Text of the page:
NFC South: Cliff Matthews

Around the NFC South

August, 8, 2013
Time for a run through some news and notes from around the division:


Jay Adams writes that Cliff Matthews, who spent last year at defensive end, also has been getting some work at defensive tackle so far in camp. That versatility should lead to increased playing time for Matthews because I think we’re going to see the Falcons rotate defensive linemen more than they have in the past.


Kudos to the Panthers and the Make-A-Wish Foundation for making it possible for 8-year-old Jack Bolton to serve as honorary coach for a day.

Joseph Person writes that defensive end Charles Johnson has bulked up in an effort to play better against the run. Johnson already is a prolific pass-rusher. Making his game more well-rounded could help the unheralded Johnson get more national recognition.


With Joe Morgan out for the season, Jeff Duncan writes that Steve Breaston, who joined the team this week, has a shot to become the No. 3 receiver. Breaston is a possibility, but I’d also keep an eye on second-year receiver Nick Toon as a candidate to fill that role.


Rick Stroud writes that the Bucs need to determine if rookie quarterback Mike Glennon will be merely a backup to Josh Freeman or if he can be an alternative as a starter if Freeman struggles. That’s why you’ll see a lot of Glennon in Thursday’s preseason opener.
The Atlanta Falcons have put out their first unofficial depth chart of the preseason and it contains no major surprises.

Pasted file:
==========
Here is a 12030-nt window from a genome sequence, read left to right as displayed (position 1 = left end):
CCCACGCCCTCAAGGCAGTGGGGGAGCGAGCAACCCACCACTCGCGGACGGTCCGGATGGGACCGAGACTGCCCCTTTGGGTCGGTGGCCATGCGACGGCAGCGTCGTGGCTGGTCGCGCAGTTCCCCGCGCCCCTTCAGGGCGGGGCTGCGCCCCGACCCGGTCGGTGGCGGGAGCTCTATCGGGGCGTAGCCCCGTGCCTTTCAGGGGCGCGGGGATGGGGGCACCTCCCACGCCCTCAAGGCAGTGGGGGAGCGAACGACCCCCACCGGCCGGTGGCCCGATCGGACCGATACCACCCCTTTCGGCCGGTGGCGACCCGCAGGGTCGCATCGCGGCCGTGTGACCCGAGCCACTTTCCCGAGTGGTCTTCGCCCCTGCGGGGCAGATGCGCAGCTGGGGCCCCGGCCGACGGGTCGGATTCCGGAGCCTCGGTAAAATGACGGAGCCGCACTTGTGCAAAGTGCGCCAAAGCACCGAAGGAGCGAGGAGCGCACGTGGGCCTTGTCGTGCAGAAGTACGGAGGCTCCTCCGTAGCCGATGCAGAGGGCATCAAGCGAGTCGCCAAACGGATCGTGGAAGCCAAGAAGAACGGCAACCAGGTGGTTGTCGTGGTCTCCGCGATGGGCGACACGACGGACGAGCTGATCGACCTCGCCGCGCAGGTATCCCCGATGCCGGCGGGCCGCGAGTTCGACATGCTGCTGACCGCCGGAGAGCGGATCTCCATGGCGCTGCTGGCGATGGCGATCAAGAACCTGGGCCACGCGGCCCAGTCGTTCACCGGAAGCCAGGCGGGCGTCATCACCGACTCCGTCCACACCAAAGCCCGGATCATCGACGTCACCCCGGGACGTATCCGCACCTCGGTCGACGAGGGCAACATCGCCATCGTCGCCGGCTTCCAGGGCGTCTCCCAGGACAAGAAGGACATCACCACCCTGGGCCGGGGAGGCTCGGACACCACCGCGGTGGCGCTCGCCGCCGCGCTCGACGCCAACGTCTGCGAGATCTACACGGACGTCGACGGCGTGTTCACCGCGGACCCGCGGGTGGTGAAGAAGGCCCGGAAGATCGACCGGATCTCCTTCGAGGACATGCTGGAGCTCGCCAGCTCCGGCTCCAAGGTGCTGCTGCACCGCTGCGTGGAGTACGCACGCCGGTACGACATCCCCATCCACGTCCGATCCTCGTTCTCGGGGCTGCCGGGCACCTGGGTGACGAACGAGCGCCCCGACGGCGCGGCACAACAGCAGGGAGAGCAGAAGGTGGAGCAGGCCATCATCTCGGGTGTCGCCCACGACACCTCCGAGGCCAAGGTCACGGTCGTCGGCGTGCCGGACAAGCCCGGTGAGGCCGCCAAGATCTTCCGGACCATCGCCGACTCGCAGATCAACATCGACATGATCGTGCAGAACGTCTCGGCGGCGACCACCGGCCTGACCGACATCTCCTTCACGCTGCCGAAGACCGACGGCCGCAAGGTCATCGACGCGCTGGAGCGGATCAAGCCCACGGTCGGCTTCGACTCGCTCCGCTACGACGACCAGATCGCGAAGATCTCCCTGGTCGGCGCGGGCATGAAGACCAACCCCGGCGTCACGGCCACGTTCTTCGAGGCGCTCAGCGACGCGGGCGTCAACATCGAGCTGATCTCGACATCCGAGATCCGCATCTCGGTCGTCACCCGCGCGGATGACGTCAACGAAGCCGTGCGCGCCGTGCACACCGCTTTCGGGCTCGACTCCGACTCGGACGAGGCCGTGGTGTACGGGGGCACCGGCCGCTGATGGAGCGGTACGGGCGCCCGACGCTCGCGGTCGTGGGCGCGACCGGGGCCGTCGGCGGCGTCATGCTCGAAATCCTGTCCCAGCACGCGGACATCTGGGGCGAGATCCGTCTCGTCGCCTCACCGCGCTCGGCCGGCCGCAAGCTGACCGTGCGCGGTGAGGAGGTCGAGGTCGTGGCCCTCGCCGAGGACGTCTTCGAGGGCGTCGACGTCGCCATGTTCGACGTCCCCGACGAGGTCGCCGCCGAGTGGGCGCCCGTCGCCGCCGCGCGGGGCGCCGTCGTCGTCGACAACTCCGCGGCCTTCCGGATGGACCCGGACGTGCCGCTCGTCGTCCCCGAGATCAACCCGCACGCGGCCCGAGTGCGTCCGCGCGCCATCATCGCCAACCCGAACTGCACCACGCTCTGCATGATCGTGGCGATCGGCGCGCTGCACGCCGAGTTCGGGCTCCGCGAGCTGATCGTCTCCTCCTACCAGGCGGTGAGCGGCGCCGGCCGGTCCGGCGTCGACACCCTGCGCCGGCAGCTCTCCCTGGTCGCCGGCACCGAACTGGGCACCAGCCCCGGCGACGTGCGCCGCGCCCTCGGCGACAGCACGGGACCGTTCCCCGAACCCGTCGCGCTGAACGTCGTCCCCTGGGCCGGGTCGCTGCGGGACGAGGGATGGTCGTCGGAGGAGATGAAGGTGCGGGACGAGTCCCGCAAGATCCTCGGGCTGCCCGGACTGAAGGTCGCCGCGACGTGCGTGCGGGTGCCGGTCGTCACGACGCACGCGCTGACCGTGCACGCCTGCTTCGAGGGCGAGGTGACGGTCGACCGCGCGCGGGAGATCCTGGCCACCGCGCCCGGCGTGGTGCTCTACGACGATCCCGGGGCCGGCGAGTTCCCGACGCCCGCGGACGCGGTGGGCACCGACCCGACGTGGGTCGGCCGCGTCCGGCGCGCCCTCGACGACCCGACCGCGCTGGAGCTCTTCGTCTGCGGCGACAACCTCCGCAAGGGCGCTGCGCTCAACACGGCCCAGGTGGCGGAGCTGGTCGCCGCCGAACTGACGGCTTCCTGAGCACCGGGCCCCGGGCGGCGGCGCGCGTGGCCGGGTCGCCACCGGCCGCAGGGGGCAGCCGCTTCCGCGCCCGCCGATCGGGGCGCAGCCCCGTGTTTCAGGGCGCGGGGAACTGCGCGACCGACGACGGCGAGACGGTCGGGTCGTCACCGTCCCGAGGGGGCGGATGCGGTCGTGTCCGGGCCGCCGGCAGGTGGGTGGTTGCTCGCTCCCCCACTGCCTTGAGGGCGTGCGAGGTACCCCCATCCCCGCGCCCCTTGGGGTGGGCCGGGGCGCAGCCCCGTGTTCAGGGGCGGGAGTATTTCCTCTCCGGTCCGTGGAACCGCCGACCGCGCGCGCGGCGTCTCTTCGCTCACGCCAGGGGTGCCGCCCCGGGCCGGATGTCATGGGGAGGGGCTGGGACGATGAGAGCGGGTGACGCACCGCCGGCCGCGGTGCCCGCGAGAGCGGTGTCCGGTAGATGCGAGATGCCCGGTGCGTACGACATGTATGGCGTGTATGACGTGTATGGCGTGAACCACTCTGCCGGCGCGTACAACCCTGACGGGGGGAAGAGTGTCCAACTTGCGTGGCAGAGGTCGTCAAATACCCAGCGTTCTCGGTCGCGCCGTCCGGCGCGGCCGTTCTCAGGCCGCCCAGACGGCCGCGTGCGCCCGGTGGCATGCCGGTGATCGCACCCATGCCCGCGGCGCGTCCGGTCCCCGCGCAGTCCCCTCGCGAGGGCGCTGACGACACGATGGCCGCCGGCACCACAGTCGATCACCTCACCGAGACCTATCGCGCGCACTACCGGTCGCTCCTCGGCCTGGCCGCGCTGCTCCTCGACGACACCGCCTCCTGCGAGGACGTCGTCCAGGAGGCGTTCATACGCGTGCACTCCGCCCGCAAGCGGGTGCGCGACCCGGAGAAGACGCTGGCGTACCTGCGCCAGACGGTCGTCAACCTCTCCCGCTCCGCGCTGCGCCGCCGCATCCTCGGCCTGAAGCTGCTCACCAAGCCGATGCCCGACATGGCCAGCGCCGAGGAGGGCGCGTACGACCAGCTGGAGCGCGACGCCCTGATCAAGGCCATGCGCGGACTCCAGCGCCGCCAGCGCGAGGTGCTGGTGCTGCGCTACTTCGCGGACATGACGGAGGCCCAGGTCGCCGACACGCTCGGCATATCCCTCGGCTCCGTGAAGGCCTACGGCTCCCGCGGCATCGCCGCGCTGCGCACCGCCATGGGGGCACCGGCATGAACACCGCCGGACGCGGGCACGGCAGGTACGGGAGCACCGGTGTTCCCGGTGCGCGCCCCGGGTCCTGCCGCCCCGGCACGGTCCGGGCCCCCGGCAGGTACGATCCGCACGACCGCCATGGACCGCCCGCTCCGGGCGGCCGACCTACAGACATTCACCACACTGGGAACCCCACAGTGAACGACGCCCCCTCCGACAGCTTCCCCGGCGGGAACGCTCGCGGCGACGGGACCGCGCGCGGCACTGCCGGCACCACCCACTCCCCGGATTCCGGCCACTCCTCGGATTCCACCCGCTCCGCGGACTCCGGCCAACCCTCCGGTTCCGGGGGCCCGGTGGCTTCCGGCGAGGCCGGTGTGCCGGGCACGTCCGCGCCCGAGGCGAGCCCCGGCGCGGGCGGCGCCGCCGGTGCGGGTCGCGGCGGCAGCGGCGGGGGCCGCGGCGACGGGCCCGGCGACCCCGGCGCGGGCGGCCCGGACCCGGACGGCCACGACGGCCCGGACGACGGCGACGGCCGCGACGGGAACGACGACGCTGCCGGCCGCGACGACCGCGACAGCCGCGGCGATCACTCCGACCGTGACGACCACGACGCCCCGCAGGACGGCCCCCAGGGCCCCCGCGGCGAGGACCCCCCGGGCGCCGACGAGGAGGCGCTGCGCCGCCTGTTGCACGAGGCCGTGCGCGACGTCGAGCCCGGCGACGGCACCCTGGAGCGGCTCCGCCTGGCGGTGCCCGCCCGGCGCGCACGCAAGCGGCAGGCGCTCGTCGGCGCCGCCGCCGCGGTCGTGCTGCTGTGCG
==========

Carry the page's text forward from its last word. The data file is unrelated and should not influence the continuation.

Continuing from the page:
Perhaps the most notable thing on there is that rookie cornerback Desmond Trufant is listed with the first team. Trufant, the team’s first-round draft pick, is listed ahead of fellow rookie Robert Alford and veteran Robert McClain.

The other notable item on defense is that Kroy Biermann is listed as a starting defensive end. But Biermann has spent a large part of camp working at outside linebacker. Cliff Matthews and Jonathan Massaquoi are listed as the top two backups at defensive end.

On offense, right tackle might be the position where things are the most competitive. Mike Johnson is listed with the first team and Lamar Holmes is No. 2 on the depth chart.

NFC South afternoon update

August, 2, 2013
Time for an afternoon run through some news and notes from around the division:


Defensive end Cliff Matthews added about 10 pounds in the offseason at the team’s request. The Falcons want to move Matthews inside on some of their packages. I think you’re going to see the Falcons rotate their defensive linemen even more than they have in the past.

Defensive coordinator Mike Nolan said rookies Desmond Trufant and Robert Alford are competing for the starting right cornerback spot. Although Trufant was the first-round pick, Alford might have an early advantage because he was able to take part in all of the offseason program while Trufant had to sit out some of it due to NCAA and NFL rules.